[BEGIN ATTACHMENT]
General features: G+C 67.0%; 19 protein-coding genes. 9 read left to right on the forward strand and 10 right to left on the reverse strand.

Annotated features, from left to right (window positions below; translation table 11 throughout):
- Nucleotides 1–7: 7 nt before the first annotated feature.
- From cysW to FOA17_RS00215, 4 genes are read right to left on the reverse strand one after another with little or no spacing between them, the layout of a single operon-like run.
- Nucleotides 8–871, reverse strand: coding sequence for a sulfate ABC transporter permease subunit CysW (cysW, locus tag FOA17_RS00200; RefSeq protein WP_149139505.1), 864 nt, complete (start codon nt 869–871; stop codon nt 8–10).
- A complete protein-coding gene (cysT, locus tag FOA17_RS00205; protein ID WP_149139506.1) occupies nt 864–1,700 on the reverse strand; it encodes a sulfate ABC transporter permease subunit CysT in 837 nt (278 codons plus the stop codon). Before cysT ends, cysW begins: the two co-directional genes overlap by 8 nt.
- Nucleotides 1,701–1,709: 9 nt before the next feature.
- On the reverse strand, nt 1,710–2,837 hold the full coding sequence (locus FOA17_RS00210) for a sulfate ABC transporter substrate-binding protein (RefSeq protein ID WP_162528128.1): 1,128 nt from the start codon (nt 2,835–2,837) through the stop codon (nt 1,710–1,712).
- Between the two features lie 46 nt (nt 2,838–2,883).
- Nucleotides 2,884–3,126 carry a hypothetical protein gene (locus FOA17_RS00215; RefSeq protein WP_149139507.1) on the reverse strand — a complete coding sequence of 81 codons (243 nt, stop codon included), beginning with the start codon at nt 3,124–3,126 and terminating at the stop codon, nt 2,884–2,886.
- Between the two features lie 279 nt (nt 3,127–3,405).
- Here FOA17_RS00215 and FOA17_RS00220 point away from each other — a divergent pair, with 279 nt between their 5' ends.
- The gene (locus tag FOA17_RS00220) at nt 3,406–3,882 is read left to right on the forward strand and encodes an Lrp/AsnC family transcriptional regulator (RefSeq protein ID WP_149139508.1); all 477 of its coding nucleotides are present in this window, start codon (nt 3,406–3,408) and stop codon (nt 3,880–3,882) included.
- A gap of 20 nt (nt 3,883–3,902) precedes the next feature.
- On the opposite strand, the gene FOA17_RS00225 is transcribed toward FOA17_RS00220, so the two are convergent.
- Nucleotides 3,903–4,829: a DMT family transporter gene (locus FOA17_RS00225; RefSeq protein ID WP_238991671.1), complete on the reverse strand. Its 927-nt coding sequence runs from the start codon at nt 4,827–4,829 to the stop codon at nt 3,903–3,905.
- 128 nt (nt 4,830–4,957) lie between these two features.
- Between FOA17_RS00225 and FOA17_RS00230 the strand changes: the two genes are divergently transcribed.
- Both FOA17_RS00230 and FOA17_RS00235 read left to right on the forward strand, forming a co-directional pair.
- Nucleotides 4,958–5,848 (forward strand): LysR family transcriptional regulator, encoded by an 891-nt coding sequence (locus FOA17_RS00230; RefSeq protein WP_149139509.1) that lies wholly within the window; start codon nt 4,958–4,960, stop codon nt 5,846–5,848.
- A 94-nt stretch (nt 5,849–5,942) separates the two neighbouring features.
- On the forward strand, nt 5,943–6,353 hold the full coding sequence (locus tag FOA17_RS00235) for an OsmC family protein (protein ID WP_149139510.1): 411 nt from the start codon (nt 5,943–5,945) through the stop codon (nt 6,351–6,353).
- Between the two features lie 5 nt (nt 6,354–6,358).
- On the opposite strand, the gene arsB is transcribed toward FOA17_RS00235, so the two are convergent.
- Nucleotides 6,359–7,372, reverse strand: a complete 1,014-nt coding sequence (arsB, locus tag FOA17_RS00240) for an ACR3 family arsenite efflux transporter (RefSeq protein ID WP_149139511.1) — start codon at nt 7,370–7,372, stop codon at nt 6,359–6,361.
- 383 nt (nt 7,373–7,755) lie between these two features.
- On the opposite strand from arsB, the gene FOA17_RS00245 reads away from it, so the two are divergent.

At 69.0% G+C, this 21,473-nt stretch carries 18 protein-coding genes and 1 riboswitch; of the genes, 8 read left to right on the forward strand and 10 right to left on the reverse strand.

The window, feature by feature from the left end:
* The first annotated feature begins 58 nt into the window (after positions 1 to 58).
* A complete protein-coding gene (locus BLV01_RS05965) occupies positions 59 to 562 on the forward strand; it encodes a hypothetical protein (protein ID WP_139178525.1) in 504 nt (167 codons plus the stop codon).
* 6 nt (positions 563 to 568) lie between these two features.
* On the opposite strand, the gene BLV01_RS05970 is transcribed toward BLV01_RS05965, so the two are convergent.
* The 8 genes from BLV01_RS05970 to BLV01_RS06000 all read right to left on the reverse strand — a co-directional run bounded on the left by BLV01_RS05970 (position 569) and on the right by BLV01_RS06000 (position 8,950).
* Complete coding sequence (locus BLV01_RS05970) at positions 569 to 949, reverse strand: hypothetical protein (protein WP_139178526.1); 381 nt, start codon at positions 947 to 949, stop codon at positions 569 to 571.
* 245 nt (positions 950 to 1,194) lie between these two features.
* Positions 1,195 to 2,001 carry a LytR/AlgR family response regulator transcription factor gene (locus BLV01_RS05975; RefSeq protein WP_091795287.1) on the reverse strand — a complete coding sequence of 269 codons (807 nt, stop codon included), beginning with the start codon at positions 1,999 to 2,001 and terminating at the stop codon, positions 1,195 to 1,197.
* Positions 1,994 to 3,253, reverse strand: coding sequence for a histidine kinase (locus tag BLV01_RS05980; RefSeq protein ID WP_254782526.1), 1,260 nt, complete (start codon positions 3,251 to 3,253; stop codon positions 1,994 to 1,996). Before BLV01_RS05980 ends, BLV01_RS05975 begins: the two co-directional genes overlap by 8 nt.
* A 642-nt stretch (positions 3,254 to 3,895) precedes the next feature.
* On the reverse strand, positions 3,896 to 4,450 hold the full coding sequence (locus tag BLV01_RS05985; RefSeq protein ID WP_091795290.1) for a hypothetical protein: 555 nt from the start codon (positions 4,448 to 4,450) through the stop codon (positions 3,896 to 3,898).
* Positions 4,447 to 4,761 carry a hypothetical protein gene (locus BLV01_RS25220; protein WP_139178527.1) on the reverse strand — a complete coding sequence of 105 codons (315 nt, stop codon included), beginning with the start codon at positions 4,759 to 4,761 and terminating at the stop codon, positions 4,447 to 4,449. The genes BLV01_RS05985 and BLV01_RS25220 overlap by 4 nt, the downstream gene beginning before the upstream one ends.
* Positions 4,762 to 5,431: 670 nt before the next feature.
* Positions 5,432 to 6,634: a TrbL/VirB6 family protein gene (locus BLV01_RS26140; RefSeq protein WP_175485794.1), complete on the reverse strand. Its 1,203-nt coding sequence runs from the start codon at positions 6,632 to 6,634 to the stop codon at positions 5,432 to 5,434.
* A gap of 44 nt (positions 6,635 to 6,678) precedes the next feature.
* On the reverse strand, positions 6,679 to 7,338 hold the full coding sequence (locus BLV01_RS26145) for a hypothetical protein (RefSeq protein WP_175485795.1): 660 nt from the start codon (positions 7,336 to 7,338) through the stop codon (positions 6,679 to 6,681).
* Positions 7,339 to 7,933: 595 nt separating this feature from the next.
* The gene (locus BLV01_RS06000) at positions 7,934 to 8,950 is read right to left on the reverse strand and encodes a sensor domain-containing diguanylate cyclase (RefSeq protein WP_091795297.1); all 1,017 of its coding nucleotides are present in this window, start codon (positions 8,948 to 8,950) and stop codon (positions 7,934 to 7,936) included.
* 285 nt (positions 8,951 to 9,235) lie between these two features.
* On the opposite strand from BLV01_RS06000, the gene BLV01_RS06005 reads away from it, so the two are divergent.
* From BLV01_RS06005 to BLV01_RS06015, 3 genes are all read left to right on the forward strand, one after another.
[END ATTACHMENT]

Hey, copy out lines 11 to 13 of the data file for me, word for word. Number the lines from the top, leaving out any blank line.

- Between the two features lie 279 nt (nt 3,127–3,405).
- Here FOA17_RS00215 and FOA17_RS00220 point away from each other — a divergent pair, with 279 nt between their 5' ends.
- The gene (locus tag FOA17_RS00220) at nt 3,406–3,882 is read left to right on the forward strand and encodes an Lrp/AsnC family transcriptional regulator (RefSeq protein ID WP_149139508.1); all 477 of its coding nucleotides are present in this window, start codon (nt 3,406–3,408) and stop codon (nt 3,880–3,882) included.